I'd like to to share my paper planner with you for free- you can grab your free downloadable copy of my blog planner here. Just print, grab a pen, a pack of biscuits and go!
In essence, how it works is the you choose 12 over-arching themes for the year, so it could be topics like social media, hints and tips, or products. Think about themes which will frame your business as the go to business for information. Choose topics of value but that you also feel comfortable writing about.
From that 12 you break it down into 4 blog titles per 12, that fit within that theme. This gives you 48 titles that all fit neatly with your other content, and with your expertise in your niche. If you want to blog twice a week, just choose 8 titles per theme.
You can either use this as your schedule for the year and work from this, pin it to your wall or use as a coffee cup coaster, referencing it when you need it, or you can copy the titles into your online calendar or management system with deadlines.
Either way, your content will be easier to manage and feel cohesive to write- even if you publish them out of the order you’ve decided on! It also allows you to easily block write, write four posts in one day, find matching photos and create graphics, schedule, and leave for another month!
I hope you find the free planner helpful- and if you have any questions or would like to discuss your blog content with me, feel free to join the free Sheldon community over on Facebook. It would be great to have you join us.
Social media is a minefield. We all feel it at some point, and yet, we so often rely on it to promote our business. We are exposed to it every day and there is little chance for a business not to have some level of presence on some platform, if only to direct to a website.
Not only can you lose days by trawling through Facebook groups, experts and coaches, but looking at a plethora of other business owners smashing it on a daily basis, can grind you down, and allow feelings of self-disappointment to creep in.
I want to tell you something today, something that can change your outlook and build your business in a constructive, fulfilling way. The irony of sounding like an ‘expert’ is not lost on me!
There is only one expert for your business that you should pay close attention to, and that is you. You are already your own expert - you know the time constraints you have, you know what products you love and what works in your workspace. You know what makes you tick, and how you need to be spoken to, to get the best out of yourself. It is so valuable to remember, no two businesses are the same, even if they sell the same product! YOU are the key expert to build your business and grow it in the direction you want to.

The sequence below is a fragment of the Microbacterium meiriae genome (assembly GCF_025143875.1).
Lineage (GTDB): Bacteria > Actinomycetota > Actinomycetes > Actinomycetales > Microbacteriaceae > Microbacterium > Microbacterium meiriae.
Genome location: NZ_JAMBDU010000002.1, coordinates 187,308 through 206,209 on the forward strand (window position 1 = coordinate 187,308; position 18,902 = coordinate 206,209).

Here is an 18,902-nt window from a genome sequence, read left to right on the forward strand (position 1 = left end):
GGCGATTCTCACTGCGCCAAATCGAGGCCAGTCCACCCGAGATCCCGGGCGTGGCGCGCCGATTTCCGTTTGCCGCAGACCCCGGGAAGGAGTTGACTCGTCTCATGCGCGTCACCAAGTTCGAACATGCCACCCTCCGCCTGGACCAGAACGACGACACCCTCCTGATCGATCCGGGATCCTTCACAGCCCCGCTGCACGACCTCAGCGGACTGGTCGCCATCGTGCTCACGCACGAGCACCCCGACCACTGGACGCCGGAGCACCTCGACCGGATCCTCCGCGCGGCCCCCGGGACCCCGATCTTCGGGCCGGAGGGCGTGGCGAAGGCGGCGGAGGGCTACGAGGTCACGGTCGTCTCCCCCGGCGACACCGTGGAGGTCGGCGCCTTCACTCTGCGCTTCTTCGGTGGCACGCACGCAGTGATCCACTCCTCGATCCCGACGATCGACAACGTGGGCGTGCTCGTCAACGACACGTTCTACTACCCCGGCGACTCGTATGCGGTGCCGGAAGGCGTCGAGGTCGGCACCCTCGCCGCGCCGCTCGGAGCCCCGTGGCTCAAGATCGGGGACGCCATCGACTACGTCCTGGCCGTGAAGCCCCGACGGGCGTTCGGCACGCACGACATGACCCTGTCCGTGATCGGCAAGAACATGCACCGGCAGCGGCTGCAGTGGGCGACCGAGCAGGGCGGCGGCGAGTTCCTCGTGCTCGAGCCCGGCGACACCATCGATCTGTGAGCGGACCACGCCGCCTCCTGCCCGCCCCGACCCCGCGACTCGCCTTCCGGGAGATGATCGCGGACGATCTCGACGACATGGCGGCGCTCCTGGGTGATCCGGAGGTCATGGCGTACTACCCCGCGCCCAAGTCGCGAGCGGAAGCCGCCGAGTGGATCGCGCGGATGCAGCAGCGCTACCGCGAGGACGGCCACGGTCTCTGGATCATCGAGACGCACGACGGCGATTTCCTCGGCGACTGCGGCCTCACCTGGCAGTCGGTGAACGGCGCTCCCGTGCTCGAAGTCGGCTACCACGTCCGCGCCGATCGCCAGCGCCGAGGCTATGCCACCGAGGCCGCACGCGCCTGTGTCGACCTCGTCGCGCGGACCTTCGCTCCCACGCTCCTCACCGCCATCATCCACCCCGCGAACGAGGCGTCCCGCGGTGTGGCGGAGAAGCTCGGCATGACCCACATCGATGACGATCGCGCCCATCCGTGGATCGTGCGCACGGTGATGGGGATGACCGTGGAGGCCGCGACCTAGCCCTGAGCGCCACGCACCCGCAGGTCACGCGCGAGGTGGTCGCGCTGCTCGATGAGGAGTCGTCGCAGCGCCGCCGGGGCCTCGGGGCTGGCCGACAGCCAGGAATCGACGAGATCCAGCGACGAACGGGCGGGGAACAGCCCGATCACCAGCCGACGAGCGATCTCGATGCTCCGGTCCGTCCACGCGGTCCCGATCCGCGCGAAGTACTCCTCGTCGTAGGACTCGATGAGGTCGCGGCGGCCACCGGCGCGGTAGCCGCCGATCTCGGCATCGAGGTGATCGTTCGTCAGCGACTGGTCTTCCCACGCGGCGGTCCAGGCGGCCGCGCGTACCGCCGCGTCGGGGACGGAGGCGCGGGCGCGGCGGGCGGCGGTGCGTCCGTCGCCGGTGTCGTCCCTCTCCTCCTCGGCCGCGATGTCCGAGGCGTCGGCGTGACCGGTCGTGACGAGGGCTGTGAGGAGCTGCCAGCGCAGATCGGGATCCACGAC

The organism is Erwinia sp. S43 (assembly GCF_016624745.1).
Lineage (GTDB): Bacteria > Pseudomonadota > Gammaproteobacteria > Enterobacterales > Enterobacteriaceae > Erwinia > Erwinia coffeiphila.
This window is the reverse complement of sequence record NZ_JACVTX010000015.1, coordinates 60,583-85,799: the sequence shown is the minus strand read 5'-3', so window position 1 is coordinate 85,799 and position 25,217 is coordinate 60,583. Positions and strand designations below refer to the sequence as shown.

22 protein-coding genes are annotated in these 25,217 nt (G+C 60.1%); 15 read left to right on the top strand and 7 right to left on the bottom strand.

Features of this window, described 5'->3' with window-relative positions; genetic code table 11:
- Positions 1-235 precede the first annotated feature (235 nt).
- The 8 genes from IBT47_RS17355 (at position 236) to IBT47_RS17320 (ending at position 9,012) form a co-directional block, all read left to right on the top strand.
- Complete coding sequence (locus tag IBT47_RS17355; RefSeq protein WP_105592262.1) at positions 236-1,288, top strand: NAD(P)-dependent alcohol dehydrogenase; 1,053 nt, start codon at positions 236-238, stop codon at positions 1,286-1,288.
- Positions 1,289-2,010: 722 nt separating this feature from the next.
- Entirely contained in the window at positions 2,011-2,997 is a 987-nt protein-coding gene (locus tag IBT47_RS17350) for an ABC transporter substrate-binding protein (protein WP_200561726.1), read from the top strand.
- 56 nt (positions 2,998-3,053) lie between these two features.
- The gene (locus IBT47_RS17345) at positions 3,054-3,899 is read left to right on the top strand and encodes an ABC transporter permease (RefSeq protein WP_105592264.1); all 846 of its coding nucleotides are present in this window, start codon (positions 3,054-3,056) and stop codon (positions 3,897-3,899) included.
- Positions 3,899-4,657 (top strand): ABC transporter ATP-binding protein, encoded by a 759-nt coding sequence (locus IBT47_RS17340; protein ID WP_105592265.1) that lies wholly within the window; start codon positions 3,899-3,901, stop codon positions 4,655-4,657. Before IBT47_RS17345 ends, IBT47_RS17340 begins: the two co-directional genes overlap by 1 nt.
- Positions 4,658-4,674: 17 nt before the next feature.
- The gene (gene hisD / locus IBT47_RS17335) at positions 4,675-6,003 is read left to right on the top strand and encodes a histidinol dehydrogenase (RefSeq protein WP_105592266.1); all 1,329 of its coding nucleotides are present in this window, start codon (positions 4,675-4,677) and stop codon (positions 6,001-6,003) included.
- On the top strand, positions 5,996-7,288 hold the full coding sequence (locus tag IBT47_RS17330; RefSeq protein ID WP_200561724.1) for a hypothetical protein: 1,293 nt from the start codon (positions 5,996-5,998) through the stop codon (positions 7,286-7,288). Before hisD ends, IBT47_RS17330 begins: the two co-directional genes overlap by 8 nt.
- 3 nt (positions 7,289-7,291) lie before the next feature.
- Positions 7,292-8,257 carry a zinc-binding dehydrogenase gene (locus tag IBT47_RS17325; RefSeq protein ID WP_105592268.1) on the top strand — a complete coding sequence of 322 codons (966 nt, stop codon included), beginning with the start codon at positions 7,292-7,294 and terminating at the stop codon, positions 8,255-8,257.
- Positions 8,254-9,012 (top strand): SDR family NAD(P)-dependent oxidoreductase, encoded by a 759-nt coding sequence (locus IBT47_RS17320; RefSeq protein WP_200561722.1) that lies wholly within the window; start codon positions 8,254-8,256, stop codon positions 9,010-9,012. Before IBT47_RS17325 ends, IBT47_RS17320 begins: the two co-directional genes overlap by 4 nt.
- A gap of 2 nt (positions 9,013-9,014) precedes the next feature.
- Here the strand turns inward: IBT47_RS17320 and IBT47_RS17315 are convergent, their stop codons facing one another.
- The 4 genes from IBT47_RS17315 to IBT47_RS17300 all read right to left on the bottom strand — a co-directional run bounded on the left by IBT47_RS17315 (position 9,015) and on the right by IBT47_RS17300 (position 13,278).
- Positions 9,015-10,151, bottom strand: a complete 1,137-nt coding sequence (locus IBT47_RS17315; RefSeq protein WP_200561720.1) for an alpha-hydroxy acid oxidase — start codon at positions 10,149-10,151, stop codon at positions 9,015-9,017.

So go listen to podcasts and read blogs, heed advice in groups, but as if you were out shopping. Pick and mix the advice and try it out. Give it a good few weeks to work, and if it doesn’t, then move on. It is ok to try it and then change your mind. It is ok for a recommended approach to work for some people and not others- the trick is to listen to yourself when you feel it isn’t working for you.
Another important thing with social media, is to remember you don’t need to be on every platform! What?! Exactly- you don’t need to be everywhere! In fact I would recommend that you are not. You may have a profile on each platform with a link to your website, but that doesn’t mean you have to be active on them all.
Choose two platforms where your ideal customer most likely hangs out, and focus on those two places. It is not set in stone, and you can choose to switch at any time! But many more than two and your social media will feel like a full time job in of itself- there is reason people hire social media managers after all!
And lastly, I am a firm believer that the magic happens in the extremes – if your business tries to appeal to everyone, and therefore can only ever be mediocre as you’ll never please everyone – no one will turn to you when they need that special item or service. However, if you niche down, identify your target market, and speak to them, you may have some people who won’t be keen to buy from you- they may even dislike what you offer- And that is ok! Because there will also be those that LOVE you and your business, and who will want to buy lots from you!
But don’t take my word for it! Try it out, choose your platforms and talk to your ideal customer, make the magic happen by being a specialist in your field, and ultimately, be your own expert, and see if you advice is a good fit for you.